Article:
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Church School Admissions – the unfairness of it all

17th May 2012

Are you one of the thousands of parents required to go to church in order for your child to attend your local church school? If you are not already aware of this, the vast majority of church schools are fully funded by us, the tax payer, with some required to provide as little as 10% of their overall funding.  Faith schools in general are not required to accept any children from their local catchment area and can allocate 100% of their places based on church attendance if they so wish.

My School Gate has heard countless stories of parents who live within a road or two of their local church school, but who are unable to secure a place for their child because they are not regular churchgoers.  The church is effectively *blackmailing parents across the country, demanding that they attend church services regularly in order to get a school place for their child.  Next time you drive past a congregation coming out of a Sunday morning service, check out how many parents there are with pre-school age children.  It would be interesting to know the statistics of how many of those parents were regular churchgoers before they had children, or just how far away from the school some of these parents live.  Some churches expect parents to attend a service every Sunday – a huge commitment and one which cannot be taken lightly – yet parent’s are forced to make this commitment if the local church school is their preferred choice.

Where church primary schools are concerned, can we really expect our four year olds to understand much about the faith element of the school they are attending?  What about all the four year olds who are christened or baptised but who won’t get a place at their local church school because their parents can’t or don’t take them to church on Sundays?  And for those children who are of no religion or one that has no denominational school for their religion – is it fair to exclude them?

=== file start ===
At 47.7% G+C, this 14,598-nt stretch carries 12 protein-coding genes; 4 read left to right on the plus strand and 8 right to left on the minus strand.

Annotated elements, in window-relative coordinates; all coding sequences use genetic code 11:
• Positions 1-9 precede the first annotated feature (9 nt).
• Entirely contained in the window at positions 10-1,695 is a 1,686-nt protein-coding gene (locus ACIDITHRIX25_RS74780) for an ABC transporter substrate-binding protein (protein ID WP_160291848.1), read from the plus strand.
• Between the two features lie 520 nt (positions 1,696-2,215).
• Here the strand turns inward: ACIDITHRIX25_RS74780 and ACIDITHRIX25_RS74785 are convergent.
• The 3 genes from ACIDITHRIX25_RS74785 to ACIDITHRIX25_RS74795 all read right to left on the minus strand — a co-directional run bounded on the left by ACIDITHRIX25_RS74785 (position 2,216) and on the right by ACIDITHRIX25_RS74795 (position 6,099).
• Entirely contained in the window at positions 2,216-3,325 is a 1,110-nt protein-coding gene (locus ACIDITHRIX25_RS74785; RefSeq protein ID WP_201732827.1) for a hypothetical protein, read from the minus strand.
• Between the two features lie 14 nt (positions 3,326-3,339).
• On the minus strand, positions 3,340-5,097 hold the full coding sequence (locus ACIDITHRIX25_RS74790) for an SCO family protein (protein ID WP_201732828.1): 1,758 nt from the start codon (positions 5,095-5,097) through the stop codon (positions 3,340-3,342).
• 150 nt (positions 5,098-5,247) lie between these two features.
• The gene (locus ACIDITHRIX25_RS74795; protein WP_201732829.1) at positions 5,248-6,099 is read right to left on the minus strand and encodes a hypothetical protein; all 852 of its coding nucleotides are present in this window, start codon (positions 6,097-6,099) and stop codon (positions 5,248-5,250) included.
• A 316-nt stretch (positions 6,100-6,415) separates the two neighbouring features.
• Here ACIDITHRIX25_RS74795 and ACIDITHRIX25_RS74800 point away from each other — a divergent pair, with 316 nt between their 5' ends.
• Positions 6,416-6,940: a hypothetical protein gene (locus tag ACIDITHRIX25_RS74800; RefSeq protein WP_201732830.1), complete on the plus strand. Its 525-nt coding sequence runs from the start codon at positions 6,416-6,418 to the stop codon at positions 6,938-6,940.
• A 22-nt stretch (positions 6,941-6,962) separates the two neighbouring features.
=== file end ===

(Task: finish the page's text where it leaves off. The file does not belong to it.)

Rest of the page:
*In the context of this article, this term is used to describe the attempt to influence the actions of (a person) especially by unfair pressure (http://www.thefreedictionary.com/blackmail)

Have you encountered admission problems with a church school? We would like to hear your stories.

Gove backs 50pc limit on faith school admissions

Faith Schools

 

 

Comments

spongebob

18th May 2012 at 11:07 am

I’ve just learned that any new faith academies or free schools will be required to admit 50% of their pupils without reference to faith. This is intended to ensure that such shools give more priority to local children.

Helen

20th May 2012 at 12:04 pm

I can’t imagine any parent agreeing that it is acceptable to have to go to church to get a school place for your child. What has going to church got to do with a child’s education? Most of the people who go are only doing it for the school place and not in the name of religion anyway so it is totally wrong and encourages very hypocritical behaviour in my opinion.

Jo

20th May 2012 at 3:28 pm

My church school, which is one road away from me, wouldn’t even let me visit it when I was looking at schools for my son. They told me it would be a waste of time as I didn’t attend their church. Quite honestly though, after meeting some of the parents from the school, I am glad I didn’t opt for my son to go there. They are the most incredibly competive bunch and would sell their own mother to get the best for their little darlings.

Danielle

20th May 2012 at 4:13 pm

I wanted to send my son to our local church school but I work weekends as I run a dance company on Saturday and Sunday mornings, so could never take him to church. He’s at the local community school which is a fair distance away and I have to go by car which is a real pain. It makes me really angry that the church can influence the schooling of an innocent child when that child has absolutely no choice in the matter.